So... Shy of three years ago I quit my stable and well-paying (state) job of 6 years. [Until now I haven't made it known to my parents. In fact, if they're reading this right now, it means they are just learning of this news. Surprise Mom and Dad! Your son is now a full-time photographer.] =)
Ironically, of all the available fields and positions for state-employees, I was working in the Human Resource Office as a Transaction Specialist where I practically pushed paper--processing new hires, health benefit forms, retirement, etc. It was a "desk job"--one that will definitely drive any creative artist off the cliff, which it ultimately did to me. To say the very least, the last two years of being a state employee made me very unhappy, highly-stressed, tired and depressed. Cool that just rhymed. I can remember all the moments where as soon as I got home from work, I would hurry to bed and just cry--seriously! It affected me that bad and of course everything else that was important to me.
So, I quit my job!
I remember having an early dinner (Lamb and Mash Potatoes) and a beer down the street that day by myself. It was a feeling I will never forget because that moment I felt like all the weight of stress and depression had just lifted off my shoulders. This must be what retirement feels like (LOL)! Ok, ok.. I'd be lying if I told you I wasn't the least bit worried about what would happen next. Where or how do I make money to pay bills including a mortgage and a really expensive Jeep! Trust me, I was worried but I knew deep down inside that I wanted to pursue my photography career full time.
Soon after, I assisted another photographer on a major project to shoot imagery for a drilling company based out of Sacramento which had a worksite in the Mojave Desert. They were drilling holes to install the biggest solar grid (in the world) just outside of Las Vegas. Having this experience and opportunity really opened up my eyes and validated the fact that I can become a successful photographer. This was my first stepping stone that would get me through the river.
Part of my game plan is to finish school and get a Bachelor's degree in Marketing and Photography. While continuing my education, I wanted to get my hands on as much experience in the field as possible, so I took an internship for about a year at Sacramento County's Communication and Media Office where they handled news and promoted services. One take away from that job was my experience working with Parks and Recreation. Not only did I design their sign manual (for parks) but also had an opportunity for a ride-along with a ranger. That was a cool experience! Meanwhile, I'm also hustling every inch of the way to get my work in front of people and businesses that needed commercial photography to promote their products or services.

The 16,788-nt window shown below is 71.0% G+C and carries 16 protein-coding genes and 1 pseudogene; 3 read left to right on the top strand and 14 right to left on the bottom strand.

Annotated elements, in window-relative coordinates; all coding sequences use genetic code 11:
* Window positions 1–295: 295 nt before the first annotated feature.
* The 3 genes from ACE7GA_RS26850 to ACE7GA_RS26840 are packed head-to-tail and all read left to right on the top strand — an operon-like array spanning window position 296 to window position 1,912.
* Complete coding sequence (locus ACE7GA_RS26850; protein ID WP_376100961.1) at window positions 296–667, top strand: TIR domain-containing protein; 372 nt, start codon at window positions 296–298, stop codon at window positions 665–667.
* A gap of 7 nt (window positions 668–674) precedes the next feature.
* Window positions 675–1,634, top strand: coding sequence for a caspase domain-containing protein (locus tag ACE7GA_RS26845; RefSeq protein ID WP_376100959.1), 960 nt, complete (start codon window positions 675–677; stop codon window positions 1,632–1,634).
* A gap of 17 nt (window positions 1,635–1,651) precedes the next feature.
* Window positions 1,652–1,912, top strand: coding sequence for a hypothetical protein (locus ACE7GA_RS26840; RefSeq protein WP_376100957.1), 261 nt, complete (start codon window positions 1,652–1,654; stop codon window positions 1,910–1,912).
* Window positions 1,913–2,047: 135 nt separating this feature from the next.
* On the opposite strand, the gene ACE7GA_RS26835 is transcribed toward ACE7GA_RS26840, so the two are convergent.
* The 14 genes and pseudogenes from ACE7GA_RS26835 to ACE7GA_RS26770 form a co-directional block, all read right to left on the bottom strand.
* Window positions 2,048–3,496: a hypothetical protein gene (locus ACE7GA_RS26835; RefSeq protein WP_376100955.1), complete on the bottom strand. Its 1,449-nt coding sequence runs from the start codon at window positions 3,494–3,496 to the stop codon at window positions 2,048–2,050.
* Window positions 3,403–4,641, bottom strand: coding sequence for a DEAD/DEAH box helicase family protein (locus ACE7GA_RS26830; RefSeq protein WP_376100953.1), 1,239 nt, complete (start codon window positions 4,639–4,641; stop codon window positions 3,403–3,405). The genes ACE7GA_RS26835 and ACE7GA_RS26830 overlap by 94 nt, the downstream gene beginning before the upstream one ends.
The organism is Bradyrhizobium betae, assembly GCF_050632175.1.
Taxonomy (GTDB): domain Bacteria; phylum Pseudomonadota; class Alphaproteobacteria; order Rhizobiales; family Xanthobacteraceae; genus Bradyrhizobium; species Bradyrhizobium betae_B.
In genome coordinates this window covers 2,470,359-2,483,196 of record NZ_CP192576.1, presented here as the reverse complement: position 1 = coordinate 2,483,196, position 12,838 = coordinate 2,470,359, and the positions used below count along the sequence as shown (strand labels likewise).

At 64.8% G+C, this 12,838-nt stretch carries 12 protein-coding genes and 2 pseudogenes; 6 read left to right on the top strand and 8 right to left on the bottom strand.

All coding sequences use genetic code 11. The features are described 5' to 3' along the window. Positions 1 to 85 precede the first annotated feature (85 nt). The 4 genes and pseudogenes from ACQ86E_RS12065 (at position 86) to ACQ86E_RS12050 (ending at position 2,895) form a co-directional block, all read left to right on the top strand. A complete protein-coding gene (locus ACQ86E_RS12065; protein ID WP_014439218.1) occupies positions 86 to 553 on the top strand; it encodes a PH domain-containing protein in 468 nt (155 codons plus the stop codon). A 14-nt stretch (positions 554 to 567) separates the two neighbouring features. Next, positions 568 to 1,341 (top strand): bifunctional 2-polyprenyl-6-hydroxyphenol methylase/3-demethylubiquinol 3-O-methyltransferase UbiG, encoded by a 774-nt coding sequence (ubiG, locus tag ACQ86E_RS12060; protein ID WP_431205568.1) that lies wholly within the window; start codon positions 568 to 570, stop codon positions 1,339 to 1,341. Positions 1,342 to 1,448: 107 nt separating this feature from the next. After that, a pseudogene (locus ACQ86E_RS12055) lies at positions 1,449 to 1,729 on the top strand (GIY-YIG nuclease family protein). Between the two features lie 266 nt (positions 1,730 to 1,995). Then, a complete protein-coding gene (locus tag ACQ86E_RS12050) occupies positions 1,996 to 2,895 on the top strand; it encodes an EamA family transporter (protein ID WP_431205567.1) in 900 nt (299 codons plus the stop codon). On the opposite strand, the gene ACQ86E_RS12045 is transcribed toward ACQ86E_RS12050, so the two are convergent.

Fast forward to the following year, I started assisting in the photography program at Sacramento City College teaching studio lighting and photoshop techniques. Soon after, I got my feet wet shooting editorials for Sac Mag. This was definitely a milestone in my career as a photographer because I worked so hard to achieve this kind of opportunity. My first assignment was to shoot food (which if you know me/my work, I don't shoot food). So you bet I was nervous because although my technique in lighting was good, I lacked experience in shooting food--much less "hot-plated-food." In fact, after that assignment, I felt like I messed up my only chance of working with THE magazine of Sacramento. If you're asking why I thought that, well it's just I felt like my images didn't compare to other food photographers in the area (well as they say, we are our worst critic).
After not hearing from Sac Mag for two months, it confirmed my notion---I sucked. BUT, I didn't stray away! I sent a follow-up email to them and basically implied that if they had any "portraiture work" that they needed done, I'm the man for that job. So what did they give me--photograph "art boxes." It was still not "people" but I was nonetheless ecstatic to get my second chance. Shown below is one of the images (out of 3 art boxes shot) published in the December (2015) issue.
Following the street art assignment, the next month I finally received a portrait assignment! Yessss! This is right up my alley. So I photographed the folks at V. Miller Butchery.
Long story short, the assignments kept rolling in after that. I pushed myself to think outside the box creatively, but simply do the best I can "as if it depended on it." And the truth is, IT DOES!
People, you can do this too.
As artists, we will always be our worst critic but let's change that! Let's be our own #1 fan.
We will always doubt ourselves and our own work because we feel there is always someone better. The truth is it may be true and that's the harsh reality but it's only because they are more experienced. Time correlates with everything. The more you know, the better you become. So train. TRAIN HARD. However, there is also truth in the fact that there is someone out there who looks up to you and your work. So be the inspiration for them. As long as you work hard and believe in yourself, success will follow. Just know that SUCCESS is not only measured by the clients you photograph or your last paycheck.
SUCCESS is LOVING what you do and being able to inspire others who want to do the same.
Work Hard. Stay Consistent. Always BELIEVE in YOURSELF!
Remember y'all--work your ass off like someone is ALWAYS watching even if it's just photography assignments for school or personal work. This will lead to your success and doors will open up, one right after the other.
Till next time, I hope you enjoyed reading my story so far. Do what makes you happy and never settle for anything. So why not--go ahead and take that leap of faith. YOU control your destiny!
YOU CAN DO THIS...
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